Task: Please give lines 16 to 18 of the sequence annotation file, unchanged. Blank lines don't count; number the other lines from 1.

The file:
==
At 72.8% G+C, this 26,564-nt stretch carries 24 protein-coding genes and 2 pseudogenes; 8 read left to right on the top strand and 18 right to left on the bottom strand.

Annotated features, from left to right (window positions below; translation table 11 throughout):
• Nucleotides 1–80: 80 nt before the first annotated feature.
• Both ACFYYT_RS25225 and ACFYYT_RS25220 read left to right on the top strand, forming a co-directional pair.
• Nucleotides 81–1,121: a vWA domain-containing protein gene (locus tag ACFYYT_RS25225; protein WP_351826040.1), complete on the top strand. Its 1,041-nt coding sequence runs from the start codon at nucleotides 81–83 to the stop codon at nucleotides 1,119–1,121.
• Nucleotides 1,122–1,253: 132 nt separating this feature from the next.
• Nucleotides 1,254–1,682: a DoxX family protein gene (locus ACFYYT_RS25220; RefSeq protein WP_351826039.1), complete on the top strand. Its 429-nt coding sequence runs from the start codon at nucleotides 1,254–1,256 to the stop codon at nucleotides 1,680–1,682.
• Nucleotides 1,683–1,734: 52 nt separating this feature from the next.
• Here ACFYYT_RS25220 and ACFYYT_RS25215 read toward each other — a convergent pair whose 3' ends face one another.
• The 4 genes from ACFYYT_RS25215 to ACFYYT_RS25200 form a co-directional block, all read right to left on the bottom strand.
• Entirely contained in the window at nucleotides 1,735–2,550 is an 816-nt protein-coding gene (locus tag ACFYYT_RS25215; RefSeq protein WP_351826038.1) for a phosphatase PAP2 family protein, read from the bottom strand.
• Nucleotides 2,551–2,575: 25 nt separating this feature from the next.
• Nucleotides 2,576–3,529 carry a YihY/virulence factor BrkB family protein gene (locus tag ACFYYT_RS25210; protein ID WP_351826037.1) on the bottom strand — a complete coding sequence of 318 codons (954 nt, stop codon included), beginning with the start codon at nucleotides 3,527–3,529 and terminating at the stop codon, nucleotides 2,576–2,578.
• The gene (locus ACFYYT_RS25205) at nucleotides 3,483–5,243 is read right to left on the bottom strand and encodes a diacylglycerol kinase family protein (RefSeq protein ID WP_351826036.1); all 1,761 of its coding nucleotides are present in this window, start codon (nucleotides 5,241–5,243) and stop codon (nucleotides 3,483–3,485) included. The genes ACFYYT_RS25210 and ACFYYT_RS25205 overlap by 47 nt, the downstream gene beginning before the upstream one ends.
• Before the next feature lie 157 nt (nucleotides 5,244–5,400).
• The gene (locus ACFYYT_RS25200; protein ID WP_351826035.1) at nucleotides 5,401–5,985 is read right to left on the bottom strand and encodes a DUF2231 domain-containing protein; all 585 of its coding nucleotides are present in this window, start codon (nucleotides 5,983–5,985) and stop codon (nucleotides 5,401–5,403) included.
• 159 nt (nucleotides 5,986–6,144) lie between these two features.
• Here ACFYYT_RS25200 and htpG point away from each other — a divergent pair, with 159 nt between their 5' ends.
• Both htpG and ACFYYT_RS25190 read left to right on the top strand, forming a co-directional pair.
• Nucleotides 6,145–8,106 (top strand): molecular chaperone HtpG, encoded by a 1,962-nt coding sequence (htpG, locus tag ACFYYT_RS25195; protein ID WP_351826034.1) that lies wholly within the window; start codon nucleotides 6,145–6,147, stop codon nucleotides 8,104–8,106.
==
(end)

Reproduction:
• The gene (locus ACFYYT_RS25200; protein ID WP_351826035.1) at nucleotides 5,401–5,985 is read right to left on the bottom strand and encodes a DUF2231 domain-containing protein; all 585 of its coding nucleotides are present in this window, start codon (nucleotides 5,983–5,985) and stop codon (nucleotides 5,401–5,403) included.
• 159 nt (nucleotides 5,986–6,144) lie between these two features.
• Here ACFYYT_RS25200 and htpG point away from each other — a divergent pair, with 159 nt between their 5' ends.